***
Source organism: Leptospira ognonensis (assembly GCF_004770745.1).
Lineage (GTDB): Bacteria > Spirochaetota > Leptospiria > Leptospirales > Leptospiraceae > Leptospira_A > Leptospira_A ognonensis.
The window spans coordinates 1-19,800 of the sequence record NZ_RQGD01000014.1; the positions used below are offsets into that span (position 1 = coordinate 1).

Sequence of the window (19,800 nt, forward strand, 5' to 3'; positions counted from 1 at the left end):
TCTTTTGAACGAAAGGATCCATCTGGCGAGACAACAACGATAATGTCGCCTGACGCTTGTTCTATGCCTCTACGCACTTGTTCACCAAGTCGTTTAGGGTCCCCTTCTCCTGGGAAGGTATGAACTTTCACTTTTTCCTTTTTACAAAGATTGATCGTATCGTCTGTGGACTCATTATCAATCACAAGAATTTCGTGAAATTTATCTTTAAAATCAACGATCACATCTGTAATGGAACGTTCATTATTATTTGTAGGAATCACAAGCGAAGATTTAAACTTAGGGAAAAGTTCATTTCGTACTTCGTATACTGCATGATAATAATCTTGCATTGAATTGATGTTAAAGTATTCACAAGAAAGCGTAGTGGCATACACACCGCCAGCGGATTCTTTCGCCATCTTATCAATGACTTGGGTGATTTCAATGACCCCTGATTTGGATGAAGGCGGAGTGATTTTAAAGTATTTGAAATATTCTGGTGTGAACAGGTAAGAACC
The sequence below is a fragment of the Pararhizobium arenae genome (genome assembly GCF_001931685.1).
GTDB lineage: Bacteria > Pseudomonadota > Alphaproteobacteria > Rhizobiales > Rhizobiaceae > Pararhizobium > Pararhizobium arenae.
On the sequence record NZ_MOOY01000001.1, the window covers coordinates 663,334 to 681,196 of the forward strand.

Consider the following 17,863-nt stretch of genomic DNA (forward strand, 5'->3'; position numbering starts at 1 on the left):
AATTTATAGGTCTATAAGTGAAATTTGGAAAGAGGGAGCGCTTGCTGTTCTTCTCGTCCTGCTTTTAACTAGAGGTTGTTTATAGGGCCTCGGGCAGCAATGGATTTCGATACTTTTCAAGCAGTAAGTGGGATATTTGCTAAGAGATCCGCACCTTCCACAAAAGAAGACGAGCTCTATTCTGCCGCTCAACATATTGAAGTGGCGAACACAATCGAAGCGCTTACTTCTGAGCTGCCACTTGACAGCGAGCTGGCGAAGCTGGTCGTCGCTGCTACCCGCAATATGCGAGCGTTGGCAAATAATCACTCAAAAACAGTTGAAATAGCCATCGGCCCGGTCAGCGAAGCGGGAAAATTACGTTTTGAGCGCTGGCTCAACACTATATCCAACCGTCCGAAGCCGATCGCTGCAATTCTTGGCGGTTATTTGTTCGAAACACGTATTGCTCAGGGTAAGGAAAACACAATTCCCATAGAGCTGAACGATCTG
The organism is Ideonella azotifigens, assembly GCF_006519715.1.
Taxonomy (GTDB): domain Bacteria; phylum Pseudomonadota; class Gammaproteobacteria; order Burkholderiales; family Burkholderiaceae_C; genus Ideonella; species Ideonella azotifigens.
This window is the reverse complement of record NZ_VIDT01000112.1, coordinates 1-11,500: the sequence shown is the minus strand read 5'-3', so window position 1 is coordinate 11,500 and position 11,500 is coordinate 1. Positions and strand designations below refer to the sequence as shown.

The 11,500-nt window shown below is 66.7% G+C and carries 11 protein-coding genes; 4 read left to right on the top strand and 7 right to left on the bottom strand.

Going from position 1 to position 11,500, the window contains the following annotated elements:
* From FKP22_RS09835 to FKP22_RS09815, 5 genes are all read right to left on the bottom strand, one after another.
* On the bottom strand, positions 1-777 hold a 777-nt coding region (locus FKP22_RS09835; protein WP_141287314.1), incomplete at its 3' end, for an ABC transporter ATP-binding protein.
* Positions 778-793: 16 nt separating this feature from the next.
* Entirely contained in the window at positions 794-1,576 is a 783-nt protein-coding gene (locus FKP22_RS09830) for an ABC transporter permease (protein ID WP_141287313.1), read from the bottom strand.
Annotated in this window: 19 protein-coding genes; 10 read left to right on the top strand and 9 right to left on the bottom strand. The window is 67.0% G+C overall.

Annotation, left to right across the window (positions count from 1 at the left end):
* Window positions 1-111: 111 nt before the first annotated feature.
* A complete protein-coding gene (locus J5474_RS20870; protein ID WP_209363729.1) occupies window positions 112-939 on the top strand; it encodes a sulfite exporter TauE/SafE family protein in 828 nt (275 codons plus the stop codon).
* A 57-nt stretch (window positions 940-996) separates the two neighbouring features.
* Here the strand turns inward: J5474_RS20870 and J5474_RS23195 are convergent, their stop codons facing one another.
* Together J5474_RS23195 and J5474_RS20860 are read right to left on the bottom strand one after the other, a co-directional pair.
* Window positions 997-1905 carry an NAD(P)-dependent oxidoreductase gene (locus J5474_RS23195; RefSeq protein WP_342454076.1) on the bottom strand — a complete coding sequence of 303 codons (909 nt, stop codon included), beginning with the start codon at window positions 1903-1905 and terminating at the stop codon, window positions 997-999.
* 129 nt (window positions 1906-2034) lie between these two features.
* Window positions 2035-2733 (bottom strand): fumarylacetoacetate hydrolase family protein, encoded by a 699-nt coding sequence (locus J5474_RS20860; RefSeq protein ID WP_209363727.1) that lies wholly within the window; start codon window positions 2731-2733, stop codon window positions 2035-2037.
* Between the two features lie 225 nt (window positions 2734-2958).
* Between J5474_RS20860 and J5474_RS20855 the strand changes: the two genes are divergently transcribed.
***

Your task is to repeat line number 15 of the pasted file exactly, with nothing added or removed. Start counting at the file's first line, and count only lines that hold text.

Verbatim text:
Going from position 1 to position 11,500, the window contains the following annotated elements: